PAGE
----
<![CDATA[Lent can be a hard time for Christian parents to share their faith practices with their kids. After all, Lent is so . . . well, dark.
We start the season by putting ashes on each other's head and talking about how we will all return to dust one day. And then we end it with the beloved focus of our faith getting murdered. Not really PG. Add to that all the giving up and sacrifice talk in between, and it is not an easy sell.
Advent and Christmas, totally kid friendly (maybe too much so). Lent, it is just more complicated.
So how does one celebrate Lent with their kids?
Well, some friends of mine at Bare Bulb Coffee and I are trying to figure that out.
We are starting next Sunday the 8th by making Lent in a Bag.
“What is Lent in a Bag?” you might ask?
It is this great/cute idea we got from the Building Faith blog
written by the folks at the Center for the Ministry of Teaching at Virginia Theological Seminary. (via Pinterest of course).
It uses major symbols of Jesus’ journey to help explain Lent to children. You put a little sand in a bag and then talk about how Jesus was tempted in the desert. You light a candle and talk about how Jesus came into a dark time to be the light of the world.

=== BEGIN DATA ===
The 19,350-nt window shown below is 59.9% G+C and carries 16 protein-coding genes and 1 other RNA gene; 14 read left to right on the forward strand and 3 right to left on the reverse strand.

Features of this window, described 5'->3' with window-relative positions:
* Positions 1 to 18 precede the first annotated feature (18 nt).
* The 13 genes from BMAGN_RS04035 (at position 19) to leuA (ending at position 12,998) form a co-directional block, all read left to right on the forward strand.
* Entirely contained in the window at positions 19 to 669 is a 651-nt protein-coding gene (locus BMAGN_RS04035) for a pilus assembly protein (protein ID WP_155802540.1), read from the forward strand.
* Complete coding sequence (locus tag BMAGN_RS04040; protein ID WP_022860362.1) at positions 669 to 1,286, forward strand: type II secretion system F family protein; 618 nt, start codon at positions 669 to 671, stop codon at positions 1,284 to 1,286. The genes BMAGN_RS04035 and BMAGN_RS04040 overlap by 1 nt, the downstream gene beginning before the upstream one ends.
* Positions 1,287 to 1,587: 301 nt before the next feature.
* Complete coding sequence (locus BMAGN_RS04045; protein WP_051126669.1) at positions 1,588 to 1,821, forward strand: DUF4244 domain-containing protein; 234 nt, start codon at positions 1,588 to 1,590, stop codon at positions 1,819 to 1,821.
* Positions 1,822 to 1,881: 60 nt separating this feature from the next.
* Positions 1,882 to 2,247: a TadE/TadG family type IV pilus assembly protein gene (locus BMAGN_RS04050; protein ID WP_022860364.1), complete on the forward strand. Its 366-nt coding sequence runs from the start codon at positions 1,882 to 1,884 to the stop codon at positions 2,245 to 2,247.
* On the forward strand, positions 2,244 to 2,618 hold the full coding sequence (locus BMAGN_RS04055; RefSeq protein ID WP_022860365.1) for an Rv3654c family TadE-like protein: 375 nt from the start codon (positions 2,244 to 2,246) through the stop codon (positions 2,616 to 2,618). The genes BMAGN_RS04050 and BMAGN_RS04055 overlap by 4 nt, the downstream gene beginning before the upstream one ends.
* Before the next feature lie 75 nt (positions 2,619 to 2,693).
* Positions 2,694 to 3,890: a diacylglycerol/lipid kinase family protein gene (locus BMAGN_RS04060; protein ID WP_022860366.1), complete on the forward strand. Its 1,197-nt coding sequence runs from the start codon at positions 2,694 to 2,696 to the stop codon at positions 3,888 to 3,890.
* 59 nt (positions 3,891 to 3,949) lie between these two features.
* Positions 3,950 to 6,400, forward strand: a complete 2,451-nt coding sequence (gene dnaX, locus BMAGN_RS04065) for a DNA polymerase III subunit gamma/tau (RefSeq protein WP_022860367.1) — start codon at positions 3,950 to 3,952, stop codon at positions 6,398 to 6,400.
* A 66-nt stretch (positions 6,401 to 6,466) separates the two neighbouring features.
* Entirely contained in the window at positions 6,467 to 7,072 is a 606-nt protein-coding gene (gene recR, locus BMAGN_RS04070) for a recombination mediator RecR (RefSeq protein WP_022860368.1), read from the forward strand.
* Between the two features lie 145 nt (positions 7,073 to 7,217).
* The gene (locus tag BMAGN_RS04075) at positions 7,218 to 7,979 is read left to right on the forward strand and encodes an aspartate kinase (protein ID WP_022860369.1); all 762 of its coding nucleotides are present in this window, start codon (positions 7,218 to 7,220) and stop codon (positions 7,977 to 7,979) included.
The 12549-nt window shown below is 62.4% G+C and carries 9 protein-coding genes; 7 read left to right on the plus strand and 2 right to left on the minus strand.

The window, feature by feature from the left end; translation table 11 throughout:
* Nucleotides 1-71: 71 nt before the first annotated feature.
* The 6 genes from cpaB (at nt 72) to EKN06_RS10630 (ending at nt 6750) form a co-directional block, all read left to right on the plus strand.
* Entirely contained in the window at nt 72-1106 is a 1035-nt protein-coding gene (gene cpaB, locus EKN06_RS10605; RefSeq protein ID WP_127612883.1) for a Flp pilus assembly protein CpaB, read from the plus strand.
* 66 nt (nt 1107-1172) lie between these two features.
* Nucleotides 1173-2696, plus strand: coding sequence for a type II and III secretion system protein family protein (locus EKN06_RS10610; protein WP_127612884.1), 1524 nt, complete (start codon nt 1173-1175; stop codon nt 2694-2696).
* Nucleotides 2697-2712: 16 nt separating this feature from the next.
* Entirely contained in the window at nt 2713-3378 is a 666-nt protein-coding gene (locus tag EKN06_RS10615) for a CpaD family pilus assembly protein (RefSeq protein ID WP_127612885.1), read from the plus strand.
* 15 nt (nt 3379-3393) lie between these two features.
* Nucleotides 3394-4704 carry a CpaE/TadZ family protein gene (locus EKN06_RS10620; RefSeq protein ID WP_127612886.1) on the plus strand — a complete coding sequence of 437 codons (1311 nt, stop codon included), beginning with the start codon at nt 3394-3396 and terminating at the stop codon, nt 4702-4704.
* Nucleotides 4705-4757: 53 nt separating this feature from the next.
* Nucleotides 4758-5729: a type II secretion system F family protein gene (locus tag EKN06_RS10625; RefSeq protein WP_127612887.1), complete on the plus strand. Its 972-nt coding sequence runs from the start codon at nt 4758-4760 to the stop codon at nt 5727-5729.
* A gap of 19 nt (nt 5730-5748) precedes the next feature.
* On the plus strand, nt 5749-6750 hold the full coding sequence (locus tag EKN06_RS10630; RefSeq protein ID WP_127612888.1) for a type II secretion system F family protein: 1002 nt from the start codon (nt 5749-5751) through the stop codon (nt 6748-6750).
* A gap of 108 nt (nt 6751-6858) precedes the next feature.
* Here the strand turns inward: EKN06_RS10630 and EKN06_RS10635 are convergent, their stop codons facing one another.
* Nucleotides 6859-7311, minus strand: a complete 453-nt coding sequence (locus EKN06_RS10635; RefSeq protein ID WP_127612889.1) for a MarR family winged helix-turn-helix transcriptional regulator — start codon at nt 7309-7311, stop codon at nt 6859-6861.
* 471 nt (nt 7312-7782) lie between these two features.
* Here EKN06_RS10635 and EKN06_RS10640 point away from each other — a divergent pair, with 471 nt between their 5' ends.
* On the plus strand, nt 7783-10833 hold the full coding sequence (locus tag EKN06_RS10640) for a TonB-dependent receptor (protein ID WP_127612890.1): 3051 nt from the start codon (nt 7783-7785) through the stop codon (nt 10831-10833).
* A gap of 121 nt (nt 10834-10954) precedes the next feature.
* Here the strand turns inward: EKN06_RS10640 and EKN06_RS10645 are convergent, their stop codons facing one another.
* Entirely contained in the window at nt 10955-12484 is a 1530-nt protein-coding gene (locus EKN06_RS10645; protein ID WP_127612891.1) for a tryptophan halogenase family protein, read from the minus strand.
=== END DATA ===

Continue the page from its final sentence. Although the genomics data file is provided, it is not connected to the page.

It combines tactile objects with Biblical stories to explain this road to the cross thing. Brilliant.
We will make our Lent in a Bag bags this coming Sunday at 5 and then send for families home with the bag and some instructions on how to use it throughout the forty days as a weekly devotional.
And then we will gather again.
On March 8th we’ll gather to work on an art project together to further explore the themes of Lent. This will allow the children to use their own creativity to further process some of the major themes of Lent.
And then in April we will gather for a good old fashioned egg hunt. Because Lent is hard work and the joy of Easter deserves some real celebration.
If you are looking for some more ideas on how to celebrate Lent with your children, check out the Families on the Way Pinterest link here.
If you are local, we would love to see you next Sunday at Bare Bulb Coffee. If not, God bless you as you prepare to enter the great 40 days with little ones. It is never an easy journey, but one well worth the risk.]]>
1 thought on “Lenten Traditions With Kids”
I love that you are intentionally revisiting halfway through Lent and then meaningfully and intentionally reflecting the bitter journey in your celebration at Easter.
I am loving all the ways ministers are using the Bag of Lent.